With more interest from consumers on how their food is raised, and many restaurants and food suppliers beginning to dictate how animals are raised before committing to purchasing product, National Pork Producers Council is in the middle of a campaign reaching out to major media outlets, not necessarily with a farm audience, to spread their message. NPPC President Elect Randy Spronk:
“As a farmer myself, pigs are treated humanely with high standards for quality. All pork producers are committed to the health and safety of each pig, as well as those working with the pigs every day.”
Spronk speaks to the interest from consumers about how food animals are cared for:
“There is a lot of interest in food issues these days. There are some misconceptions about how animals are treated. I want to reiterate that farm animals today versus fifty years ago live healthier lives. Due to housing technology, heathcare products, and other things, we improve their lives each and every day. As a care taker it is my upmost goal to provide proper housing, nutrition, water and care to every animal every day.”
Sustainability of our food supply has also become a topic of great interest for consumer and Spronk has the results of a 50+ year study:
“We have done a 50 year study of pork production, from 1959 to today. Our carbon foot print has been reduced 35%. Our water footprint has been reduced by 41%. The amount of land that it takes to produce a pound of pork has been reduced by 78%. Those are all good things from an environmental standpoint. The energy and water needed to produce food is becoming more scarce and we need to be more wise in how we use it.”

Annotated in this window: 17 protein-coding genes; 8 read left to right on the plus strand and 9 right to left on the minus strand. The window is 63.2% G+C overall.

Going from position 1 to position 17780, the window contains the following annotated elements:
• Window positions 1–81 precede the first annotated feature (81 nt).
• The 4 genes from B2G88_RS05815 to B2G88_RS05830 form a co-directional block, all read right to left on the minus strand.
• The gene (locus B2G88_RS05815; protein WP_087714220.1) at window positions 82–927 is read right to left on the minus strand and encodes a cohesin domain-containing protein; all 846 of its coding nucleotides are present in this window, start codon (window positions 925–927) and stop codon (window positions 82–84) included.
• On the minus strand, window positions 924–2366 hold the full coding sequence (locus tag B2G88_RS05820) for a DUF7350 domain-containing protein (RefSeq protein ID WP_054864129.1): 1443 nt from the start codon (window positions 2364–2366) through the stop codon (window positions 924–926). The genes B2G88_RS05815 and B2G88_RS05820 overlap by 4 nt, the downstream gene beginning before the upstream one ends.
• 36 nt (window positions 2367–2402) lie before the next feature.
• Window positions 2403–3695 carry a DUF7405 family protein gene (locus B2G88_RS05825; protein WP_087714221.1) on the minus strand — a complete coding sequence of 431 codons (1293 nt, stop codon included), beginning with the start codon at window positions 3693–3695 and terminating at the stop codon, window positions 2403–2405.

There have been some questions over the years about animal waste management and Spronk wants consumers to know there have been strikes made in that area as well:
“On my farm it’s a valuable resource. Its used to grow the following years corn and soybeans. Rather than those fertilizers coming from a mine in Canada or some far away country, we use it to grow a corn and bean crop that can be used as feed for the animals.”
This years Midwestern drought and subsequent reduction in corn yields has brought biofuels, cost of feed, cost of meat products to consumers and many other aspects of the food chain into the spotlight. Spronk’s message on rising corn prices is this:
“Our biggest concern would be that it’s a level playing field. That one end user of corn is not subsidized or have more access to the corn than another end user. Let the market place decide. I think some of the bio fuels policies are not allowing that to occur so we want to be very open with society and legislators with that concern.”
These and more are just some of the messages that NPPC is distributing to main stream media to help consumers stay informed where their food comes from.
President Elect of NPPC Randy Spronk.
For more on the NPPC visit their site here.